More than two-thirds of Ontarians believe police treat Black and Indigenous people “worse” than others and 90 per cent want mandatory body cameras for all officers, a new poll has found.
The Campaign Research survey for the Star also revealed opinion on cutting police budgets by 10 per cent was evenly split and that most don’t think officers all need to carry guns.
Campaign Research principal Nick Kouvalis said the findings should be concerning to police forces across the province.
“The major takeaway is the police have a big problem — they have lost the support of the super majority of the public and they need to work hard to get it back,” Kouvalis said Friday.
Campaign Research polled 1,395 people across Ontario on Wednesday and Thursday using Maru Blue’s online panel. It is an opt-in poll, but for comparison purposes, a random sample of this size would have a margin of error of plus or minus three percentage points, 19 times out of 20.
The survey comes against the backdrop of Black Lives Matter protests around the world after the police killing of George Floyd, a Black man, in Minnesota on May 25. Four Minneapolis officers, who have since been fired, have been charged.
Asked if they feel “Black people and/or Indigenous people and/or other people from racialized communities are treated worse by police than other citizens,” 68 per cent of respondents agreed with that statement.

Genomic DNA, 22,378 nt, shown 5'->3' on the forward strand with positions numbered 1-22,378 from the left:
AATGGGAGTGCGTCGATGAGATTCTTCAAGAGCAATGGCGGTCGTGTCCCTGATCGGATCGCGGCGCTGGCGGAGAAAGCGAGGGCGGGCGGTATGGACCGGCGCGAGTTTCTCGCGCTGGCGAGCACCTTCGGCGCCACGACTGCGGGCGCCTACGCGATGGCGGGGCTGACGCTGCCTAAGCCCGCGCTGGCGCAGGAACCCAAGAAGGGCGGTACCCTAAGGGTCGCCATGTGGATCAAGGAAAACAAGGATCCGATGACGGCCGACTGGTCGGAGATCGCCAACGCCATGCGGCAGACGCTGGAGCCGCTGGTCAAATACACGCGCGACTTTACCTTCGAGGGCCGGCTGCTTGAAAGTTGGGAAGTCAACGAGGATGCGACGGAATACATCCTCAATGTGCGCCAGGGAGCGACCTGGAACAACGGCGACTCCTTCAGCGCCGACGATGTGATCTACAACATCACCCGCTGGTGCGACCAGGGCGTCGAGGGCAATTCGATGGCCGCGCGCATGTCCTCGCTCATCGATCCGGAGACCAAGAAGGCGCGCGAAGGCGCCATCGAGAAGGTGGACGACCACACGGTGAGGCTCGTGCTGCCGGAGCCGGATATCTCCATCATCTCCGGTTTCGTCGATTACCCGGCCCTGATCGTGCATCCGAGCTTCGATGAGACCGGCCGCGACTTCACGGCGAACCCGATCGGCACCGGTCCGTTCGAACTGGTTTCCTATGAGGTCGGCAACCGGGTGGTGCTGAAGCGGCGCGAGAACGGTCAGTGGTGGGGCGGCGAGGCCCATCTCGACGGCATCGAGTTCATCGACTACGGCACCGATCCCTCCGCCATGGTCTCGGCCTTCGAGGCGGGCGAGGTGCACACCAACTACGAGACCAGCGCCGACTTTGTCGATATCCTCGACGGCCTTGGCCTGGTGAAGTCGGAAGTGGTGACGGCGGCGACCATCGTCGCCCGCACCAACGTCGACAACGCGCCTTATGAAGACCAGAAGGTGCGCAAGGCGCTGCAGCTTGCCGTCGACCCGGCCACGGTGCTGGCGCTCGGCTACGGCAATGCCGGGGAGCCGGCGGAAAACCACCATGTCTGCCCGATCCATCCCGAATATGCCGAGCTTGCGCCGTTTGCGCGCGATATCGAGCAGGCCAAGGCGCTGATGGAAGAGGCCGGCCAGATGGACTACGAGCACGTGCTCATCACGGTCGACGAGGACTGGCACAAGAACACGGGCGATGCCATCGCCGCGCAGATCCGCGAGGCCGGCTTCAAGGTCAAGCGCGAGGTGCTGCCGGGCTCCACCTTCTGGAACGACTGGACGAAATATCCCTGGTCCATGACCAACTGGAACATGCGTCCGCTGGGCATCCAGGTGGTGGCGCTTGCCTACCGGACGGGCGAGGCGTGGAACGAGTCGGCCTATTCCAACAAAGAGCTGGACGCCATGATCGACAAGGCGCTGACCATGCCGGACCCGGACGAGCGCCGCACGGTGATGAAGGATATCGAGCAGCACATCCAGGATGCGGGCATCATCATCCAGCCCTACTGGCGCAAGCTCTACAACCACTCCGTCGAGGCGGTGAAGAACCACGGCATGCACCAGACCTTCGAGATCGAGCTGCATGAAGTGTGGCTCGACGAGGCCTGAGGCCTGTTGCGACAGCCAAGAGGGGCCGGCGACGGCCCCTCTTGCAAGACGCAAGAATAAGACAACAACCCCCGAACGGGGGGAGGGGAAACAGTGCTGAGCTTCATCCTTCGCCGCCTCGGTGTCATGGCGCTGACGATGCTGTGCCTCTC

Only 22 per cent disagreed and nine per cent weren’t sure.
“It’s not surprising two-thirds of people believe that, because it’s true,” said Kouvalis, who has worked with Conservative and Liberal candidates across Canada and managed the winning Toronto mayoral campaigns of John Tory and Rob Ford.
“Brown, Black, and Indigenous people know when they meet a police officer that they could have a problem because the officer has preconceived notions about them,” he said.
The poll found 51 per cent agreed that “it is only a minority of police officers who engage in racist behaviour” while 35 per cent said “this is a widespread problem that has infected police culture.”
Similarly, 61 per cent said “it is workable to have a segment of our police officers who are not armed and can deal with appropriate calls where a firearm is not required.”
About one-quarter — 26 per cent — disagreed and 13 per cent weren’t sure.